To their credit, most major U.S. Buddhist traditions, schools, and retreat centers have some sort of diversity program. Some offer scholarships to people of color. A few meditation centers now offer retreats and classes that are exclusively for people of color. This segregated solution is no doubt important. Meditation requires, above all, a place in which one feels safe and respected. These groups offer people of color that safety as well as an opportunity to talk about issues specific to non-white practitioners. After all, if meditation brings to the surface our deepest wounds, who can argue against a space for people of color to heal from the wounds of racism?
            However, this solution does not address why such groups may be necessary in the first place, or why Buddhist teachers, monks, and authors in the United States are disproportionately white.  For this we look again at the institutional and systematic underpinnings of racism. The leaders of many Buddhist retreats are authors. It has always been more difficult for people of color to publish books, especially if they are not related to racism or social justice. White privilege comes in the form of white networks. Most authors get published in the same way many people get jobs: through personal networking. White people are simply more likely to network with other white people. Spiritual networks are not so different from any social network. People tend towards people like themselves. Christians practice with other Christians and Muslims with Muslims, etc. There are black churches in the south and white churches in the suburbs. So, Buddhism has a similar though less acknowledged segregation. These white networks offer not just book deals, but job positions at retreat centers as well. It is rare to go to a lay Buddhist retreat and see a person of color on staff.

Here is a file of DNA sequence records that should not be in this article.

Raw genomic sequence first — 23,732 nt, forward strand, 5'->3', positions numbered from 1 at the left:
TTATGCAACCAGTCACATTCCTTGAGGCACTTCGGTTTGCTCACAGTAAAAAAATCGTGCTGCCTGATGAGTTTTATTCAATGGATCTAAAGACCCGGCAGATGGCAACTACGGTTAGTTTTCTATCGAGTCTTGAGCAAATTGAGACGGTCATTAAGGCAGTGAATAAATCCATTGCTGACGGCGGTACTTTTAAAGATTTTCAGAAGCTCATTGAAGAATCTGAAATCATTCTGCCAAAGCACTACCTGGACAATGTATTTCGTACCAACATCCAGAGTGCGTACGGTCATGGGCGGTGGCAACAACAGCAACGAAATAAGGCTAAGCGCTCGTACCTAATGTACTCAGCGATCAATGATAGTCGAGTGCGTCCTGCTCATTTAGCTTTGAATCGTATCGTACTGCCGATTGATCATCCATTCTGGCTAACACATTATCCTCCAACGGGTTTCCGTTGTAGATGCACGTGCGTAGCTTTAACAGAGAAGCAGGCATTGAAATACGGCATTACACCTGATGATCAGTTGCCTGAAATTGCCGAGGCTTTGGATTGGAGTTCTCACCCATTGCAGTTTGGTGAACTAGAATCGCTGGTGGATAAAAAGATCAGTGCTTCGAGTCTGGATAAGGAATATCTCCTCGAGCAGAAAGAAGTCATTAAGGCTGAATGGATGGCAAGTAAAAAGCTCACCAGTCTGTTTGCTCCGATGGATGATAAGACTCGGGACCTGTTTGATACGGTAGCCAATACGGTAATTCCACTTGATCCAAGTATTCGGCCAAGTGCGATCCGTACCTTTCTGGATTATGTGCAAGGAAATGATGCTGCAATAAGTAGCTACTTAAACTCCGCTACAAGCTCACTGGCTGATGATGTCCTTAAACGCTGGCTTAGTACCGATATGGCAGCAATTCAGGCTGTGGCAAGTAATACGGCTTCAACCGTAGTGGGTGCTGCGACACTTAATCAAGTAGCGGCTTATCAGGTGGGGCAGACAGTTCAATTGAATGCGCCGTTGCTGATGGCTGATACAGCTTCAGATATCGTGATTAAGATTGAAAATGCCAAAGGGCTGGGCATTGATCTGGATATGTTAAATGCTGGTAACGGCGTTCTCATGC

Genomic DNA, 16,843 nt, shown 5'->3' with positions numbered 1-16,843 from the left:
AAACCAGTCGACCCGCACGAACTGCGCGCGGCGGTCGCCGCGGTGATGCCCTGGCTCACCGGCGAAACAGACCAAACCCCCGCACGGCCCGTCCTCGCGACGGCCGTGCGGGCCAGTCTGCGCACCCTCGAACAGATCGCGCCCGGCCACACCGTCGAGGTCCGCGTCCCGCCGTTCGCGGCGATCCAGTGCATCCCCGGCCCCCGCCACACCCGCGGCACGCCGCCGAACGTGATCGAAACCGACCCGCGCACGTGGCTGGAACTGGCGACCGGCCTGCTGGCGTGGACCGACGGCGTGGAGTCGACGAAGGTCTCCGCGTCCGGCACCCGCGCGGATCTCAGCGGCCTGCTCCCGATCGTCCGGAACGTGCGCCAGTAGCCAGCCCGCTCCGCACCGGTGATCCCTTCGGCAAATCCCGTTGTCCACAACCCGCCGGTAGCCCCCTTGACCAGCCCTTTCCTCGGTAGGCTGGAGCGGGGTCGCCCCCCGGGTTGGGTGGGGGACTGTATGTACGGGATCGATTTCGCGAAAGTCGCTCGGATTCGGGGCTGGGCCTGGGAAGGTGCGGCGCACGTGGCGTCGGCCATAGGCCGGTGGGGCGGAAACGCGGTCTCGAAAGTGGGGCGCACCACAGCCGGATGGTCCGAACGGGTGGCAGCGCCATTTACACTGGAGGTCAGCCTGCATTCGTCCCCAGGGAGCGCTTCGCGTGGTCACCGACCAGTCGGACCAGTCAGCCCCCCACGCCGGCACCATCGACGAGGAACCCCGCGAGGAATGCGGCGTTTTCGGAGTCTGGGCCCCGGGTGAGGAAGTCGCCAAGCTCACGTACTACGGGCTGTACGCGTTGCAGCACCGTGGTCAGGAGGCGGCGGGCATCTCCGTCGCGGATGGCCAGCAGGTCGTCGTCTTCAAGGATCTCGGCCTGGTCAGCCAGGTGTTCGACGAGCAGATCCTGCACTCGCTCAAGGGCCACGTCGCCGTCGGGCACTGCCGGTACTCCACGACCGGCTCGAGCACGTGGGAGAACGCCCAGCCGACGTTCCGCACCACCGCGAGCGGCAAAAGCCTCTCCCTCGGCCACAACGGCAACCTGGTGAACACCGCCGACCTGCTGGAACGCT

The irony is that even though there are many, many Asian-American families still quietly practicing Buddhism, and even though a white person may still be a novelty in a Thai monastery, it is this white face that is now the face of Buddhism in the United States.  Often when the term “American Buddhism” is spoken, it is not referring to the generations of Asian Americans who have been practicing Buddhism in the United States. While one cannot argue that spirituality is reserved for white people, it seems clear that skin color affords one more opportunity for spiritual development.  Combined with institutional and systematic discrimination within the media and market systems, people of color seem to have less access to Buddhism classes or retreats or may simply feel emotionally unsafe in such white-dominated spaces.  Just like in any spiritual endeavor, there is no singular easy solution to fighting racism. However, in upcoming articles I hope to explore these themes in greater detail as well as discuss how white people on the path can be spiritual and social allies for people of color on the path. 

            Christopher Bowers is an MFT intern and writer. He hosts a social blog about white privilege at and another blog of his own creative fiction and non-fiction writing at Feel free to contact him at